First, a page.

How Employee Feedback Can Make You A Better Leader


By Robert Stitt

Nobody likes to hear things are wrong with them, but not being able to look honestly at your flaws is the sign of a weak leader. A strong leader wants to know their weaknesses so it can be fixed. If there is a chink in the armor, best to have it spotted by someone on your own team. This is the power of employee feedback through a leadership performance survey. Hopefully, all of your feedback won’t be negative.

Peter Daisyme is the former owner of the tech company “Hostt” and is now a special adviser for the invoicing company “Invoicing.” Daisyme says that he asks his staff, officially, how he is doing on a regular basis. He doesn’t always hear what he wants to, but it has allowed him to sharpen his skills and improve his leadership due to his team’s astute insights. Daisyme shared a number of his takeaways from giving leadership performance surveys with Black Enterprise. A few of the most important are summarized below.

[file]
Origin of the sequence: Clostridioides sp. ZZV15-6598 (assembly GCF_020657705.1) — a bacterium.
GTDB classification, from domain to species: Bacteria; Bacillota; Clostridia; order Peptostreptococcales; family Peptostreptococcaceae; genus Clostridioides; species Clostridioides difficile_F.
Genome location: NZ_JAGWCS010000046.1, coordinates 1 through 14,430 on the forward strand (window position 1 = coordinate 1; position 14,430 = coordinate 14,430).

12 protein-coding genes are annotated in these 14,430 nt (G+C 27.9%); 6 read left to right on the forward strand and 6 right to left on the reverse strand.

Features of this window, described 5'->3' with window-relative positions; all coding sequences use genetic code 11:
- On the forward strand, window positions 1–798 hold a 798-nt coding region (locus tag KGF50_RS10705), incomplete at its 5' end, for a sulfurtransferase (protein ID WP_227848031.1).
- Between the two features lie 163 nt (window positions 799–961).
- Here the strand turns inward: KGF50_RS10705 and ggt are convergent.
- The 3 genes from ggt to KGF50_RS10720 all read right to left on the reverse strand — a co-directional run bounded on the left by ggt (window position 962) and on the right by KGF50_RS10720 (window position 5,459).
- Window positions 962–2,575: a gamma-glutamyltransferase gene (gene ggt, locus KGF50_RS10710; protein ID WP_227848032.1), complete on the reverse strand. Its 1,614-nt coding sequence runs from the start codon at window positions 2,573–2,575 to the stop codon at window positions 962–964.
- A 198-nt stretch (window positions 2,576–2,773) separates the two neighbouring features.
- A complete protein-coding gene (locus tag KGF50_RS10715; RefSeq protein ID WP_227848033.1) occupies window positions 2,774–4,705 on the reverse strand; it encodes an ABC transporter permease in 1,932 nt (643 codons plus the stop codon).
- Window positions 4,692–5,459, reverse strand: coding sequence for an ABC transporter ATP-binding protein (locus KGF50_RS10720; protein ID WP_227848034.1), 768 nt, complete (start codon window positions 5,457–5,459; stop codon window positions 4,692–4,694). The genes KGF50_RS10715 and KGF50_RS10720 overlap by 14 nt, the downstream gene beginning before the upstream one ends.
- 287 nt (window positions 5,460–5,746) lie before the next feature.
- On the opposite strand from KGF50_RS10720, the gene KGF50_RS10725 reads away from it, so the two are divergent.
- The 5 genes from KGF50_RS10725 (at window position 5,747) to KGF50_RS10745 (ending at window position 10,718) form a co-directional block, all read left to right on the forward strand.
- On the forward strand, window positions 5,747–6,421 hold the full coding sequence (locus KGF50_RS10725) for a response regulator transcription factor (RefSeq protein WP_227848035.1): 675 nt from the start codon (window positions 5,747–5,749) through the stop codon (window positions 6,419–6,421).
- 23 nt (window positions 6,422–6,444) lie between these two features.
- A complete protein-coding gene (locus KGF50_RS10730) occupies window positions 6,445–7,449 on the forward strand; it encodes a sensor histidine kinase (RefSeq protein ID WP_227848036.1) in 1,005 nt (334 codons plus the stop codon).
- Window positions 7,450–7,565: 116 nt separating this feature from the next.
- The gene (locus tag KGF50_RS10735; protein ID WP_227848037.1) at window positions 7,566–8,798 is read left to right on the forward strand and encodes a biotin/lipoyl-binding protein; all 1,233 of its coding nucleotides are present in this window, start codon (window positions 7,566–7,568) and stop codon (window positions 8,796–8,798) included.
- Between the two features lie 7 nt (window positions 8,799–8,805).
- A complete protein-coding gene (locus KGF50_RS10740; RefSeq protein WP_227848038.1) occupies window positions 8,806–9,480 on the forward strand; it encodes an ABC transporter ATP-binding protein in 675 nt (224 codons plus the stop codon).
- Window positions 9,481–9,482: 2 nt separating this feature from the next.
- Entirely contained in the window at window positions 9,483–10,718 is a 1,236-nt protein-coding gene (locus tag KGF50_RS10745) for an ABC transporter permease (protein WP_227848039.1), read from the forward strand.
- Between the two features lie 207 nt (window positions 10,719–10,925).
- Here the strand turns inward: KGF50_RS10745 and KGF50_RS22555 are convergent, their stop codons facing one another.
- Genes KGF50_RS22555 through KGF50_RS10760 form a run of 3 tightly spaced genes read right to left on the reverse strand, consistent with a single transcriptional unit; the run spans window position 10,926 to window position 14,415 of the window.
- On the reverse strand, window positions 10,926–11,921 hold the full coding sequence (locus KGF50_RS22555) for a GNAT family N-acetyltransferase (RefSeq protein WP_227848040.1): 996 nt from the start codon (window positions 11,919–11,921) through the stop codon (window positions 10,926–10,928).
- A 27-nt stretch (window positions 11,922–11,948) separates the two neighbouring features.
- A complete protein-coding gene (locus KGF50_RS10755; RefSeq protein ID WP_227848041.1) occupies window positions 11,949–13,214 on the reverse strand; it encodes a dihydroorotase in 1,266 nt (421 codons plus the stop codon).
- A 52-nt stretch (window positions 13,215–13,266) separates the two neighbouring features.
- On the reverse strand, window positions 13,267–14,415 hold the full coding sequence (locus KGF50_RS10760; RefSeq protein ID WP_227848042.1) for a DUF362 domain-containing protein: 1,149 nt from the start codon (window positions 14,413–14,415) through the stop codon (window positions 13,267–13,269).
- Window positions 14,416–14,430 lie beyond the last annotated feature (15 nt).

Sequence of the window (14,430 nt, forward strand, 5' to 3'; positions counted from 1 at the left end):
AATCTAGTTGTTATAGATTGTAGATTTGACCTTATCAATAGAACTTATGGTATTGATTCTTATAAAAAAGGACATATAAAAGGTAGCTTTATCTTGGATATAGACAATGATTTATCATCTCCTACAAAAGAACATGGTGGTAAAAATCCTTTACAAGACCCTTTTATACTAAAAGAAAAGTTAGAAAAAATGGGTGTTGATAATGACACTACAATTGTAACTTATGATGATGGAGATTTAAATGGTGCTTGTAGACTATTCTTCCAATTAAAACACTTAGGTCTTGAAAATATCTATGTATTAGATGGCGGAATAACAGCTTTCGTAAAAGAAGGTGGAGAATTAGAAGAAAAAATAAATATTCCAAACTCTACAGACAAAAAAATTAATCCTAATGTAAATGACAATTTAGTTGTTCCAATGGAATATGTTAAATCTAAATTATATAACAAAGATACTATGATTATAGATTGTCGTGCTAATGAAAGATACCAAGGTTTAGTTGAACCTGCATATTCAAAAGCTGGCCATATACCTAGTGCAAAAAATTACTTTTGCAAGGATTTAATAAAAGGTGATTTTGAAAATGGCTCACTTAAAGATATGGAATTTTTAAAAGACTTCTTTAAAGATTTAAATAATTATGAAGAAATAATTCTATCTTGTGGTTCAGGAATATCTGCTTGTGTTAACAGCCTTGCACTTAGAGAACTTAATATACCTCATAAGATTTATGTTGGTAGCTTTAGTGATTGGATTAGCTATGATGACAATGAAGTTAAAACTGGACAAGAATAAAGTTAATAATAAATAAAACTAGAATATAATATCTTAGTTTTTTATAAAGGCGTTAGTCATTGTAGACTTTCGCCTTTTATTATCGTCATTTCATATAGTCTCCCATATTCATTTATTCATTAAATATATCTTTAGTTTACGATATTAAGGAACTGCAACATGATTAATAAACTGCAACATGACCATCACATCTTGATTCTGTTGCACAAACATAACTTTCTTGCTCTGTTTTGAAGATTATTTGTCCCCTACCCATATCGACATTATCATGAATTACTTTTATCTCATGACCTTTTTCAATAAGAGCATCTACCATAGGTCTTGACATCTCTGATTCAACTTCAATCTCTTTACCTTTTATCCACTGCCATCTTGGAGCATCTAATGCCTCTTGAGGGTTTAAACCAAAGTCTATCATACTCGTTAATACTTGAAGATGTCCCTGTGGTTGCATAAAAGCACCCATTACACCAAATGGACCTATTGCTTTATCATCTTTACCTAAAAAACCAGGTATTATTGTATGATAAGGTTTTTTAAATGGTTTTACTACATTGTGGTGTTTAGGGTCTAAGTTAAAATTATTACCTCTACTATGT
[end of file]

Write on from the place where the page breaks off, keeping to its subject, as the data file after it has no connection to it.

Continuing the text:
Listening. When you ask your staff to evaluate you, you learn that they are not just talking to you, they are talking about you. They are giving their perceptions about what you are doing to help or hinder them. Truly listening to their impressions and trying to understand their perspectives helps you to learn their communication style.

Perspective. Seeing the company, the leadership, and your performance through somebody else’s eyes gives you perspective. It allows you to realize and remember that you don’t know everything. It also gives you an idea of how you are really doing. Best to hear it from your employees instead of reading about it from your now former customers.

Targets. Once you learn what people like and don’t like about your style, personality, ability, etc., it gives you a solid target for which to strive towards. You now know, if you’re inclined to listen and hear, what it is that you need to work on. Sometimes, the very things you thought you were best at are the things the employees think you are worst at. Perhaps because you thought you were good at a particular skill you didn’t put as much effort into it. Whatever the case, if there is a pattern, then it becomes a concern.

Sending out the first survey may be scary, but the long-term rewards are more than worth it.



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